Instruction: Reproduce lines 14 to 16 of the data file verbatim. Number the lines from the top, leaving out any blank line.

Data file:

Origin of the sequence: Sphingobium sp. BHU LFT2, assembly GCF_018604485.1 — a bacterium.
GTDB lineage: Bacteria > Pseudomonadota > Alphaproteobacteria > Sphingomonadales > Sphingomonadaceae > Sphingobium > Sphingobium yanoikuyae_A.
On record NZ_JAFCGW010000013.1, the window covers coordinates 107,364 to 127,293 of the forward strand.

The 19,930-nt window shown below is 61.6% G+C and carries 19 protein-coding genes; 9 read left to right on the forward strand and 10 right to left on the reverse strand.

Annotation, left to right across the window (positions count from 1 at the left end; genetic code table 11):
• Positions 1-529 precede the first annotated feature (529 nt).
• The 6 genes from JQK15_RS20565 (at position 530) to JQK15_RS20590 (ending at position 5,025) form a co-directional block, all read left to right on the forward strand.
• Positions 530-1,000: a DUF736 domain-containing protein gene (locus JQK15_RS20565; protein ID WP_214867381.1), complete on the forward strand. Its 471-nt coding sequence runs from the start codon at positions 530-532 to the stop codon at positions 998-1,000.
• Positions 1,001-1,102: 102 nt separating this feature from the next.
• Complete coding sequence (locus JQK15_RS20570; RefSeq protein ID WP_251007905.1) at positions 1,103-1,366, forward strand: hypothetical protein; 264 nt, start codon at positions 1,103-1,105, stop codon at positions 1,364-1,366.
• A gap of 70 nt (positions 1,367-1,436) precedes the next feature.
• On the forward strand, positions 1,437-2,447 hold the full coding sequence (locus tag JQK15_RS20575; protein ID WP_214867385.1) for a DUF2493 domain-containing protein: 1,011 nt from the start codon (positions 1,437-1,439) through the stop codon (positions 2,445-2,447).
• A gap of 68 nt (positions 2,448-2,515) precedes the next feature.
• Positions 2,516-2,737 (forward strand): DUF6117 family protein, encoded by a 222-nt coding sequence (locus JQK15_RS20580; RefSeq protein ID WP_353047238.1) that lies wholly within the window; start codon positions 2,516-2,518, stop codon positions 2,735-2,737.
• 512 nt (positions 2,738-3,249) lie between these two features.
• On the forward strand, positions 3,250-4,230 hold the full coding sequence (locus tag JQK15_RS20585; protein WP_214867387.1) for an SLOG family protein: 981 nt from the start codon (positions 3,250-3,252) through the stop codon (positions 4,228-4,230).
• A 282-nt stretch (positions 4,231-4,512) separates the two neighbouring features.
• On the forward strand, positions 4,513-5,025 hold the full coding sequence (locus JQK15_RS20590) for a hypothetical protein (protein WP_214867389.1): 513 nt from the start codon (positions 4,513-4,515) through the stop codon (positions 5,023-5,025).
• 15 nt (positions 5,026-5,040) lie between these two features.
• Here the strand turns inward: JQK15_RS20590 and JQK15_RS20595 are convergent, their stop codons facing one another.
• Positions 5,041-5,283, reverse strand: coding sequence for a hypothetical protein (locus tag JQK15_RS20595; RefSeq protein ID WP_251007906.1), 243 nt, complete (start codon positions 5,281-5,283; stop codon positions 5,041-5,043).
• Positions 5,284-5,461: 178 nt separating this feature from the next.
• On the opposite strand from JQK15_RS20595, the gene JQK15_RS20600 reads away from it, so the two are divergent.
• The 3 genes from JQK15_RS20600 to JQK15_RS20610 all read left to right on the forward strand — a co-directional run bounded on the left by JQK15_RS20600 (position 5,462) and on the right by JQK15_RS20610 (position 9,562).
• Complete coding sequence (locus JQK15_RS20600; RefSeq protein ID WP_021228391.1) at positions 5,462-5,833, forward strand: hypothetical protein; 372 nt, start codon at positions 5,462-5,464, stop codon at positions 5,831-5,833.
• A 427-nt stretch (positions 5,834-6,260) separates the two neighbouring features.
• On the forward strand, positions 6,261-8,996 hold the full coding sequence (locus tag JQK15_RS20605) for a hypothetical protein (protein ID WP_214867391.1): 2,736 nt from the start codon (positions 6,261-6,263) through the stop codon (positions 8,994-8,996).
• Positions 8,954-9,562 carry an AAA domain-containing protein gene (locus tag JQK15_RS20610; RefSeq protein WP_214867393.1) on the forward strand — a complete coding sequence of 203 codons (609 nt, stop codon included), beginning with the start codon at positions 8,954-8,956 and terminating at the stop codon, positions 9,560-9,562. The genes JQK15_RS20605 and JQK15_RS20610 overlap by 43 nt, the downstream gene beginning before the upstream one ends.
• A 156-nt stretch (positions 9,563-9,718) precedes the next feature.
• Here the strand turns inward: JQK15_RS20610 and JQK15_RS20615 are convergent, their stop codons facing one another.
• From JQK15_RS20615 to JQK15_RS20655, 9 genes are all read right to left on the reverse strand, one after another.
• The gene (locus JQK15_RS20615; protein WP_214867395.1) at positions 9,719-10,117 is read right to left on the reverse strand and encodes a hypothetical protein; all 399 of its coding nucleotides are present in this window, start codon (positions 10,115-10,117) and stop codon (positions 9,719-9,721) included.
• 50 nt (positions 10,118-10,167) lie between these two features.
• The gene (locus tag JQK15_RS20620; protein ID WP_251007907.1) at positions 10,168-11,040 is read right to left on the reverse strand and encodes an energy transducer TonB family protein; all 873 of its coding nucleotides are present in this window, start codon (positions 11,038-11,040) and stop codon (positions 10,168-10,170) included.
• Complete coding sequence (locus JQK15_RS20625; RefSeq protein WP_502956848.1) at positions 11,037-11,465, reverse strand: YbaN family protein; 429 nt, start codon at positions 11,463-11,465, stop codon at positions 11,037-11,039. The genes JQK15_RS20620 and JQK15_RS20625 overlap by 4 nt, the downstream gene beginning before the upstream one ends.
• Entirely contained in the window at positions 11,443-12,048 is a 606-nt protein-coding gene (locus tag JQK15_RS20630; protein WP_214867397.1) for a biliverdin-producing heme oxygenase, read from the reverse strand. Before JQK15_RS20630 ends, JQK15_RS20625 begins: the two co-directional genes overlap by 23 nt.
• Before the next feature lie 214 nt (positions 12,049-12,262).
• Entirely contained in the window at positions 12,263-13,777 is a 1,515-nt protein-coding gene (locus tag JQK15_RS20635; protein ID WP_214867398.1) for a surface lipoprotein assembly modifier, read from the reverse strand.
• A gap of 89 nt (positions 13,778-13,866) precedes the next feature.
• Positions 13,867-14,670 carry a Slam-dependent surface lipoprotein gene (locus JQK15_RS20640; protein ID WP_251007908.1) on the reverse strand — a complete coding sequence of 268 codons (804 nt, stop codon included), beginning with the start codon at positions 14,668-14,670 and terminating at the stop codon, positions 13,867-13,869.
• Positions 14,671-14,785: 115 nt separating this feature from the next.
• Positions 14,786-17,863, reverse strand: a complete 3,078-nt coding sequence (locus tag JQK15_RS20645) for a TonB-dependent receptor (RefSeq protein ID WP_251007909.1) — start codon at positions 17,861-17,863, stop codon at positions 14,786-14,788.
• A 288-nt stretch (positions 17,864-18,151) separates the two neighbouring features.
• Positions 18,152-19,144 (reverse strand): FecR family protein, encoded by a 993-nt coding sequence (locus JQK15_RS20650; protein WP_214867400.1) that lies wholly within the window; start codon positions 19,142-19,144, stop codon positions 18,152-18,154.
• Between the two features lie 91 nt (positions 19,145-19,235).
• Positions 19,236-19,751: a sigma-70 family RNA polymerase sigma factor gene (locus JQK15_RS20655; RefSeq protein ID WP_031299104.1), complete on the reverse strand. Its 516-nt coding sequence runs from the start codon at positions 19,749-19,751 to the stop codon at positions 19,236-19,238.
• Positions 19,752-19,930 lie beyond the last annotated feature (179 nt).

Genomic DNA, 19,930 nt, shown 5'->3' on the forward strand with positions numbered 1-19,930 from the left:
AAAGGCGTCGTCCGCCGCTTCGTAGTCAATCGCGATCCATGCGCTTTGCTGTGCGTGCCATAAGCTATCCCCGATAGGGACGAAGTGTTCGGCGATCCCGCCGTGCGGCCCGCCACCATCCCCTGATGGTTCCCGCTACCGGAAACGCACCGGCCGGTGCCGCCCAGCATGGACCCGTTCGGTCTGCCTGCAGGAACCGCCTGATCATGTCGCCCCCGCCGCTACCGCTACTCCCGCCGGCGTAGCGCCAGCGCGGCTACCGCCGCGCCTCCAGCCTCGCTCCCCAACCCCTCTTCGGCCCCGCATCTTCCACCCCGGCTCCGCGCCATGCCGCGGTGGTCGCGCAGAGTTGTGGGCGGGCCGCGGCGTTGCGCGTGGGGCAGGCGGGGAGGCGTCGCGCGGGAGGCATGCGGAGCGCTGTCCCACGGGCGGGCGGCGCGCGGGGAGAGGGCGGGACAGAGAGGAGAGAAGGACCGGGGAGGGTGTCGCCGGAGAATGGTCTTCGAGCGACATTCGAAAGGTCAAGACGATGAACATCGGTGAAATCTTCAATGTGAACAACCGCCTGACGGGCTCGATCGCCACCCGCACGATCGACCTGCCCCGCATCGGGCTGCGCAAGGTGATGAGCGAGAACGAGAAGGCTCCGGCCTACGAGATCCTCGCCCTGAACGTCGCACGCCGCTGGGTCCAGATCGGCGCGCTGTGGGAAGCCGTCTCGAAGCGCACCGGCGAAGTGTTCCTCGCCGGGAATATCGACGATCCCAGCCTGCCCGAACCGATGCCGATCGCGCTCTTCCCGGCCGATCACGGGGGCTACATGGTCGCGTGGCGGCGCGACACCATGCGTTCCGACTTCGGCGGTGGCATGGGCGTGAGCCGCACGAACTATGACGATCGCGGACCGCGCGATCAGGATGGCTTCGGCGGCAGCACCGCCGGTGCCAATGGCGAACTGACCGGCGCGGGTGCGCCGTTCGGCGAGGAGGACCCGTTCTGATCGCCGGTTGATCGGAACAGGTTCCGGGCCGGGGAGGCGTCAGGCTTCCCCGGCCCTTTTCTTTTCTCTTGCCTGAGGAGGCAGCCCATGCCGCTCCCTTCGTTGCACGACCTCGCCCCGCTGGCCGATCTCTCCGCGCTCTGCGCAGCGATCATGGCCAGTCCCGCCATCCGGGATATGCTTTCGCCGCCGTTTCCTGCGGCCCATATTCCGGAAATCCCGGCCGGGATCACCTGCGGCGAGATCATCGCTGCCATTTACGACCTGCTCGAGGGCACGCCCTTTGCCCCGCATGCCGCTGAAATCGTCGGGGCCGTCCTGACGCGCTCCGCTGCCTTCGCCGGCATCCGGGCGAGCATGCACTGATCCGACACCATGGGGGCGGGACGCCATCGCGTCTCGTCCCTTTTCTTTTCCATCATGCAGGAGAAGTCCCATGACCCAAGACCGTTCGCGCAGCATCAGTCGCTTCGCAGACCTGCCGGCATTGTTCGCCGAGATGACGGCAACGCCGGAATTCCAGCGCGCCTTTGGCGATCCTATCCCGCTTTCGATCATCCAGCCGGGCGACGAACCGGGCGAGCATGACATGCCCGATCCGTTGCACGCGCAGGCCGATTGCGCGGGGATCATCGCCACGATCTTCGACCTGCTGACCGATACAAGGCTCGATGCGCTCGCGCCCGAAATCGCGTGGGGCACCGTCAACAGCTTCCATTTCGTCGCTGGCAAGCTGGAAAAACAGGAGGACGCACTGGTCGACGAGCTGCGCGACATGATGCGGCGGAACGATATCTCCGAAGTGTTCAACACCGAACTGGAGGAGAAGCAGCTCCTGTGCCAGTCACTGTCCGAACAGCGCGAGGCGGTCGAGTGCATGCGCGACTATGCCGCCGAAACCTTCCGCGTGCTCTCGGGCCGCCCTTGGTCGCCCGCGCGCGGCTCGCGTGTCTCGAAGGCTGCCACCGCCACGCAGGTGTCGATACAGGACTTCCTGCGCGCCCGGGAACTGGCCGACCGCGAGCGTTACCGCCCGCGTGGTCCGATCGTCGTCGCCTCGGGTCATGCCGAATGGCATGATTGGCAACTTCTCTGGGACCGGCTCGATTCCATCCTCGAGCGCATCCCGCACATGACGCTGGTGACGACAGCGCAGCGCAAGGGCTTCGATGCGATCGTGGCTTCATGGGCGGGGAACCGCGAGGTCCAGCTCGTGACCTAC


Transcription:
• Positions 2,516-2,737 (forward strand): DUF6117 family protein, encoded by a 222-nt coding sequence (locus JQK15_RS20580; RefSeq protein ID WP_353047238.1) that lies wholly within the window; start codon positions 2,516-2,518, stop codon positions 2,735-2,737.
• 512 nt (positions 2,738-3,249) lie between these two features.
• On the forward strand, positions 3,250-4,230 hold the full coding sequence (locus tag JQK15_RS20585; protein WP_214867387.1) for an SLOG family protein: 981 nt from the start codon (positions 3,250-3,252) through the stop codon (positions 4,228-4,230).